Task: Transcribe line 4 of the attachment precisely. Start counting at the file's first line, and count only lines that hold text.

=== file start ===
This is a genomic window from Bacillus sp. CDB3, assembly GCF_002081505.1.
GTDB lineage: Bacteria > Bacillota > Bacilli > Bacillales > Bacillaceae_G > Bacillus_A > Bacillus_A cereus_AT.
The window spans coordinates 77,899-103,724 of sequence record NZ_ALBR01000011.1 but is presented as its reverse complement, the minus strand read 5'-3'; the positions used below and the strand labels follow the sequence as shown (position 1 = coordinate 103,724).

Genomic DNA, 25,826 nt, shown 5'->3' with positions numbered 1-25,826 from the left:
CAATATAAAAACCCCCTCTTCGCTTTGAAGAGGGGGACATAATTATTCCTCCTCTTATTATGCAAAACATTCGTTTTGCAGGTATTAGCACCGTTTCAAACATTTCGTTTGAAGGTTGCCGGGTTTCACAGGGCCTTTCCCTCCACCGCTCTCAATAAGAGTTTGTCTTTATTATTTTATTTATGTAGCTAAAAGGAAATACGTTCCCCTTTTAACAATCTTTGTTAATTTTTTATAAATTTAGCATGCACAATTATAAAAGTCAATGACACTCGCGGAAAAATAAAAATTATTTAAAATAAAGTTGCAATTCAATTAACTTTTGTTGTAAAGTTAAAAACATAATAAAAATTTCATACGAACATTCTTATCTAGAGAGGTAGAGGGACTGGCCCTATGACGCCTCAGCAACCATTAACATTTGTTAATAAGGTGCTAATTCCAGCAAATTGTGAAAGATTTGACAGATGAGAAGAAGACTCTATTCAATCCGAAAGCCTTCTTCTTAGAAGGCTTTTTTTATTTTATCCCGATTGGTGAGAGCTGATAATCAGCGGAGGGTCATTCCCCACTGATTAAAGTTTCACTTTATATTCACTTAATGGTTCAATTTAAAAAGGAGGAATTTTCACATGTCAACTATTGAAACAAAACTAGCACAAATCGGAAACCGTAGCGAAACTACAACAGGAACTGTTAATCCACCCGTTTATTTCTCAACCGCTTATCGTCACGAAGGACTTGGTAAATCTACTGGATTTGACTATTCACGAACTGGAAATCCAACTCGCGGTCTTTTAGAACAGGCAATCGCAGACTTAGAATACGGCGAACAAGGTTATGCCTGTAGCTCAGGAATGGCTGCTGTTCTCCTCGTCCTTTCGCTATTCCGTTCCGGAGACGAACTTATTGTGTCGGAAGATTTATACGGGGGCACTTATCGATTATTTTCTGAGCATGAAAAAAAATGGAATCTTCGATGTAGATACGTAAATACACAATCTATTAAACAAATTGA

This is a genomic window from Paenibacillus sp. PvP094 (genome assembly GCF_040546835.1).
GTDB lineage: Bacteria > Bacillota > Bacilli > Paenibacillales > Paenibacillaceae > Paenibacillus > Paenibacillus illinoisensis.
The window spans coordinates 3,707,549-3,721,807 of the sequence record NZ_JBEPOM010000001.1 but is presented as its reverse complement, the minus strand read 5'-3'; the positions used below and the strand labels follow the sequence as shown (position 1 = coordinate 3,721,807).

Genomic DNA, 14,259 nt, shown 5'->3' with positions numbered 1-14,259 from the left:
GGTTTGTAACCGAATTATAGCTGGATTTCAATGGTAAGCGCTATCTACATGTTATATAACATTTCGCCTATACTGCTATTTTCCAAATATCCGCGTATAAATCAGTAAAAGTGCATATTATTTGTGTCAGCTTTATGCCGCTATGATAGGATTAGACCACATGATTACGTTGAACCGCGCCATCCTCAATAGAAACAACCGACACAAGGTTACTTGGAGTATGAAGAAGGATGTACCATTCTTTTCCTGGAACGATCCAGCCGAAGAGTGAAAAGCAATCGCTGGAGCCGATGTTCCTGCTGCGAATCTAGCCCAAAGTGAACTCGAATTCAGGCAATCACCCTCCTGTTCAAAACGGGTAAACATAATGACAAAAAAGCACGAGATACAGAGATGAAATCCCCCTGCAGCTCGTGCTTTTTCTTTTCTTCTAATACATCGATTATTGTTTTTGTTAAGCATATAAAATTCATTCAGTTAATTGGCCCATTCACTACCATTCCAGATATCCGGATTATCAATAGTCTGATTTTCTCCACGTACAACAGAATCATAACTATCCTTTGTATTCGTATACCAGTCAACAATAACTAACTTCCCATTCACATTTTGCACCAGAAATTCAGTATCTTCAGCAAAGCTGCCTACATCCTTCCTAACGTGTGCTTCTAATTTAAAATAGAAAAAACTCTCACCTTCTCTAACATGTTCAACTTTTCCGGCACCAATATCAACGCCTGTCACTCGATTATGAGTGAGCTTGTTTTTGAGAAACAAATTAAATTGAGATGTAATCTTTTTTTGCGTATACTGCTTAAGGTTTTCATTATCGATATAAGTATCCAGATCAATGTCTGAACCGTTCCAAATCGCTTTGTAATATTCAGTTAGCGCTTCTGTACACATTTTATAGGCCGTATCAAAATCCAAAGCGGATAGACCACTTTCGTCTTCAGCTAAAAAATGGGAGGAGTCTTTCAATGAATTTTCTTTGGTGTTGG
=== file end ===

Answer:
Genomic DNA, 25,826 nt, shown 5'->3' with positions numbered 1-25,826 from the left: